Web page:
I Saw The Devil: revenge at any cost

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Soo-hyeon unaware at the cannibal's home

Min-shik Choi is back as the psycho killer in the murder-thriller I Saw The Devil. Min-shik’s character, Kyung-chul is cold, ruthless and deceptive. In the opening scene Kyung-chul is seen assisting a young woman with a flat tire. Soo-hyeon, the fiancé of the woman in the car talks with her on the phone as she waits for a tow truck. She begins to get suspicious when Kyung-chul ominously hangs outside her car window. He strikes with brutal swiftness with a hammer, knocking her out. Later he drags her back to his kill-house where he hacks her up despite her calls for mercy.

Soo-hyeon is distraught, however with a calm determination, armed with information on the possible suspects, he begins a campaign of vigilante justice against the four suspects which the police identified. He eventually breaks into Kyung-chul’s creepy secluded dwelling, where he finds his fiancée’s engagement ring, his suspicions are confirmed. The police rush to his place of employment, where he is a school shuttle driver. He receives a message that he is fired, and with one girl left in his shuttle, he decides to rape and murder her. This is where Soo-hyeon’s first face to face encounter occurs. After an epic fight he knocks the killer out, and jams a small GPS detector into his throat. In a stroke of good fortune, the girl escapes.

Every time the killer is about to strike again, Soo-hyeon comes back to beat him, cut him up, taunt him, and make him ever more miserable. Slowly he wears him down, leading one to believe that the title actually refers to Soo-hyeon, rather than Kyung-chul. Again, just like in many other Korean films, the rich are depicted as despicable, sick people. On the side Kyung-chul is feeding the habit of a wealthy friend who enjoys eating human flesh. He even keeps a girl chained up and on a leash, for the purpose of slaughtering at his discretion.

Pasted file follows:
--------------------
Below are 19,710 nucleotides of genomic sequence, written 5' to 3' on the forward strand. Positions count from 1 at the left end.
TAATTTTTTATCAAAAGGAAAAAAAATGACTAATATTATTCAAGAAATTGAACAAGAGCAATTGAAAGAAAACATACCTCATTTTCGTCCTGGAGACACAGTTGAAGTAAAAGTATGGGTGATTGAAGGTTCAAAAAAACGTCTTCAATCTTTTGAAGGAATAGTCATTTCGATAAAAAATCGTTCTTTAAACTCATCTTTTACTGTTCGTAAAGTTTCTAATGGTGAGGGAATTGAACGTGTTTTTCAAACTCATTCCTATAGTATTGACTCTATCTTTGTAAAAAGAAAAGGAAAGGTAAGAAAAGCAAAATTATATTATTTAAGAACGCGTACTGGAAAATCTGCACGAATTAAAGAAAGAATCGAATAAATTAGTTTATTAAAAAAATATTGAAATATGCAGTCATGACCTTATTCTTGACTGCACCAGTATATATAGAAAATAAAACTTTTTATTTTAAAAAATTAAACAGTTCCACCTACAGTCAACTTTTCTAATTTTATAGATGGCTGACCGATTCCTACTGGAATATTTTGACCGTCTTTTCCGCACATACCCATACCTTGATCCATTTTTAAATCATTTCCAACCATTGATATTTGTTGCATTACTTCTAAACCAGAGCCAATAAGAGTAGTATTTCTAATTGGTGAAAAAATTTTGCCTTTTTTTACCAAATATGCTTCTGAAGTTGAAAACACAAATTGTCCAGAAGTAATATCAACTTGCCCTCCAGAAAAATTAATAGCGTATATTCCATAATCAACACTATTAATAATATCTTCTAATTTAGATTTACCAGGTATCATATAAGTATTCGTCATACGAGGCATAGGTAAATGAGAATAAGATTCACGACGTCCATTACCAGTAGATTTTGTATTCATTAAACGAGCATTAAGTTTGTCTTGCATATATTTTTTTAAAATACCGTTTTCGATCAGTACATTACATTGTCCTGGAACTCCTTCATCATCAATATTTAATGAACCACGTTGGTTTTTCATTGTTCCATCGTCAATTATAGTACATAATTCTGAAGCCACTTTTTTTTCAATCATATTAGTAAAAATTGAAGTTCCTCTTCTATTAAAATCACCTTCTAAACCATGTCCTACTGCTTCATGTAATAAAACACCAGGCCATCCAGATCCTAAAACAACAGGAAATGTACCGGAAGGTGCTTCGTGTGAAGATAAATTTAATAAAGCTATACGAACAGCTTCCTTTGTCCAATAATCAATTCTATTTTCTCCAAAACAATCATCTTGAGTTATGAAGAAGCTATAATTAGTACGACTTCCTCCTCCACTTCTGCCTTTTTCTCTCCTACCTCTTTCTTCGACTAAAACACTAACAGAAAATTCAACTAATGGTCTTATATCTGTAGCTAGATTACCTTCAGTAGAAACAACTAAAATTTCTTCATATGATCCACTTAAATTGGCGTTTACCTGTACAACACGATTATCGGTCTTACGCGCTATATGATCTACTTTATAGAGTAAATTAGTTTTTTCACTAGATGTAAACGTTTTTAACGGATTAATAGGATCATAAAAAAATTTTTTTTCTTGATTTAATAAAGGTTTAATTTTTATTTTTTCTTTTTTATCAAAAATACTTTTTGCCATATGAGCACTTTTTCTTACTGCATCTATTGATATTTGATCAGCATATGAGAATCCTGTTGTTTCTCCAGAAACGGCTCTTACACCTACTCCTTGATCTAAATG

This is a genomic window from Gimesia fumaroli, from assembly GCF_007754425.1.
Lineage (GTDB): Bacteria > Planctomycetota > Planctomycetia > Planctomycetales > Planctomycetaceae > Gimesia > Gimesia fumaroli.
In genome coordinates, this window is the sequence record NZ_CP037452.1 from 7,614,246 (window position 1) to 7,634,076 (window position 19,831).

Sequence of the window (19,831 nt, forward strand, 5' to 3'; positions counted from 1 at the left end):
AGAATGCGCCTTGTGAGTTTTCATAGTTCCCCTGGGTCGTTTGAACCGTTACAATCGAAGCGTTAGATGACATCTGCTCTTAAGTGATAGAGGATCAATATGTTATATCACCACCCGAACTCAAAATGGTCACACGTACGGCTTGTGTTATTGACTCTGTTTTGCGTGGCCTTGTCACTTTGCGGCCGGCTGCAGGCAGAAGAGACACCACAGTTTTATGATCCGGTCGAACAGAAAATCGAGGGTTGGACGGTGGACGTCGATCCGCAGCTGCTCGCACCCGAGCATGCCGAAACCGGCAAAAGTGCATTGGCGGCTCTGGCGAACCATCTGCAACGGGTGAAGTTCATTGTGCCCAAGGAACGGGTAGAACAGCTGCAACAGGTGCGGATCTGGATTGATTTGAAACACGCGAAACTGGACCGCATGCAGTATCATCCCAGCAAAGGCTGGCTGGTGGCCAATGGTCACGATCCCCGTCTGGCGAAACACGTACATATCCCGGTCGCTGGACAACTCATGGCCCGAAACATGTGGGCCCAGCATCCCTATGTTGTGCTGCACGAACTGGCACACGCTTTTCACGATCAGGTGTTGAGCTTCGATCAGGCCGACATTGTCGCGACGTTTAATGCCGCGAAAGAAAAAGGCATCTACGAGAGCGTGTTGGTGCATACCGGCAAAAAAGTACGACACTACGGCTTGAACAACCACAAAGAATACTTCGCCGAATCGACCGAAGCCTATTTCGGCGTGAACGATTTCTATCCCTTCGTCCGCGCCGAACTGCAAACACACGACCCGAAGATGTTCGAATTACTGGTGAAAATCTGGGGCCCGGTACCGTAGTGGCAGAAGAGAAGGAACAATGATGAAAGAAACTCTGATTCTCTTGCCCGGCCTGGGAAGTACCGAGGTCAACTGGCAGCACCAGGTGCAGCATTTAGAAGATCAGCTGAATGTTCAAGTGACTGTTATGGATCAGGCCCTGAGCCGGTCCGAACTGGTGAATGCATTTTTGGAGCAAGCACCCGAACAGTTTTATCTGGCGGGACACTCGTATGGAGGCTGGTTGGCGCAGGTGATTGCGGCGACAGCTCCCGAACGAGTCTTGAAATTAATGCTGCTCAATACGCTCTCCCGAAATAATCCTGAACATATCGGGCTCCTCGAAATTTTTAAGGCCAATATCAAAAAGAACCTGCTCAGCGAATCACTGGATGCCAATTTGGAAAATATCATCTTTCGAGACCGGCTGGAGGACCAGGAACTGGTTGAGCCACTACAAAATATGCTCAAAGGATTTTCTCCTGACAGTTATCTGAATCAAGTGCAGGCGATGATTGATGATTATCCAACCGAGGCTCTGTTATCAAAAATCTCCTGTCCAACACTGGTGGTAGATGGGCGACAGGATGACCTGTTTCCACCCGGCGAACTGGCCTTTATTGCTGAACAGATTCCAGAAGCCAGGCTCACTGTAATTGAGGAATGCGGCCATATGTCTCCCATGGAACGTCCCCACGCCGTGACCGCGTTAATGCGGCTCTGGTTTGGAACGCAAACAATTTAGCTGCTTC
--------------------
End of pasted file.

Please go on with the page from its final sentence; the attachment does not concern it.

The tables turn and Kyung-chul goes for Soo-hyeon’s family, in other words his fiancée’s family. Slowly Soo-hyeon becomes more brutal himself.

From an analytic view point, this film doesn’t make much sense. The main character appears to represent righteousness, at least at first, and he gets many chances to turn the killer in and do the right thing, but he never does. Eventually Kyung-chul figures out who is after him. Soo-hyeon receives pleas from his deceased fiancée’s family to stop his game but he doesn’t, then the wrath is turned on them. In my opinion Soo-hyeon is actually quite selfish, and self-righteous. His revenge comes at the expense of others.

His catch and release strategy, doesn’t make a whole lot of sense either, and at times it looked like a ploy to simply fill the running time requirement. Upon releasing Kyung-chul the first time, he immediately murders two people in a taxi cab. Thereafter, while he is waiting to attack Kyung-chul again he allows a girl to be sexually assaulted, only to release him again.

Soo-hyeon’s character is obviously at conflict with himself. His character displays a mixture of goodness, evil, and masochism. His character only began to portray these characteristics after he had been on the hunt continuously for Kyung-chul.

In the end however, Soo-hyeon is wishy-washy and unpredictable, despite the appearance of a well-trained special agent. Kyung-chul on the other hand stays the same; always brutal, always cold, always sick. I won’t spoil the ending, but I will say that it seems to justify the claim that the title is actually about Soo-hyeon, rather than Kyung-chul.

The film’s story-telling style certainly seems to be heavily influenced by films such as Oldboy, and Sympathy For Lady Vengeance. The constant awareness of this fact seems to undermine the ostensible attempt at a witty, riveting film, and leaves in looking like an inferior clone. The movie isn’t really anything special, but it is alright as a time waster.